I have an older laptop that runs Ubuntu Linux and one of the issues that comes up regularly is that Ubuntu releases a new version every 6 months and I usually flatten the disks on that machine and do a fresh install. The base system is great and very usable, but there are several packages that I install manually after the fact, most of them being programming tools. There is a quick way for you to list out all installed packages and then restore them after upgrading and I will cover that technique here.
Note: The instructions listed here are for Debian based distributions that use .deb based packages.
Backing up a list of installed packages
In order to list out all installed packages and save them to a text file, you can do this from the shell:
$ dpkg --get-selections > installed-packages.txt
Let's deconstruct the above command:
dpkgis the Debian package manager
--get-selectionsis the parameter or action that lists all the currently installed packages. You can also pass a pattern to this action to generate different types of package lists. Look at the man pages for details.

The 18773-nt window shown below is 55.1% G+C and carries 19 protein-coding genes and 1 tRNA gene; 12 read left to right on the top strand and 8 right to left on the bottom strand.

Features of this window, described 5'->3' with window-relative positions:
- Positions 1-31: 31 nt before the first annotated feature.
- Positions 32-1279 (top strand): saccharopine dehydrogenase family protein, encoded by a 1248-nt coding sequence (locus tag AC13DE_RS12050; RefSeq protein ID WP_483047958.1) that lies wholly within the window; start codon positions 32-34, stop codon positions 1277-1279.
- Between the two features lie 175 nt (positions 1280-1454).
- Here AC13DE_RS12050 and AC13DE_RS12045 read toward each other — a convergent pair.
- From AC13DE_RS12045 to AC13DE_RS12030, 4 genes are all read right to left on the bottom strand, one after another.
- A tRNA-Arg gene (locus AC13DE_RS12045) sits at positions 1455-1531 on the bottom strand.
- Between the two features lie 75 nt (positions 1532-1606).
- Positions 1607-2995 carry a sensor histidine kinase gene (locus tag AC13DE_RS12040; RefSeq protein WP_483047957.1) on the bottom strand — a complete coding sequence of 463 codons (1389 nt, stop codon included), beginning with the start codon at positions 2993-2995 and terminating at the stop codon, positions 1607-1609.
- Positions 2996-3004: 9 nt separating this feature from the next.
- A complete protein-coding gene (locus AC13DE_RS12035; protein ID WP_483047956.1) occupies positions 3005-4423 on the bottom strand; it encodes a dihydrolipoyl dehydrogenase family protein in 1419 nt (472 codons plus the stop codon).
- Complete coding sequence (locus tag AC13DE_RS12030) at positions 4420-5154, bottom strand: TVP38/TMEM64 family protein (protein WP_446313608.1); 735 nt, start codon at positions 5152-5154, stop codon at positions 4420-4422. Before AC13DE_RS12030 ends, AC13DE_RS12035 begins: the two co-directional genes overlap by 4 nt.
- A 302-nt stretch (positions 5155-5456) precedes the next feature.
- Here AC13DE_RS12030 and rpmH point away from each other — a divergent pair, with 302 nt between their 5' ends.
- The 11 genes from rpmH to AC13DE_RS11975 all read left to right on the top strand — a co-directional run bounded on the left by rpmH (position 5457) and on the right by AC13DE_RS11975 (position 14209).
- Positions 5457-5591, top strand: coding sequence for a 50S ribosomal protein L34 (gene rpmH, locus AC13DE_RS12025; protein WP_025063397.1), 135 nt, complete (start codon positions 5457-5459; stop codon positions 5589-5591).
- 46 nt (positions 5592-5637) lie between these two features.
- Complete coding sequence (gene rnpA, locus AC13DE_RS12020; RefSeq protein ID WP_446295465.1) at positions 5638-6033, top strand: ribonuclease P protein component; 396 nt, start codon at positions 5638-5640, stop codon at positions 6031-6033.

> textfilename.txtwill redirect the standard output to the text file specified.
Restoring the list of installed packages
When you need to restore the installed packages from a previous state, you can run the following command from the shell:
$ dpkg --set-selections < installed-packages.txt
The command above is a little different and those differences mean:
--set-selectionsis the action that sets the package selections using a file read in from standard in.
< textfilename.txtwill read the contents of the file and send them to standard in.
Backing up and restoring your package installation list is a really simple procedure in Debian based distributions. You can even script it out and run it on a schedule and then save it to a cloud storage service such as Dropbox. Let me know what you think and if you have a better process.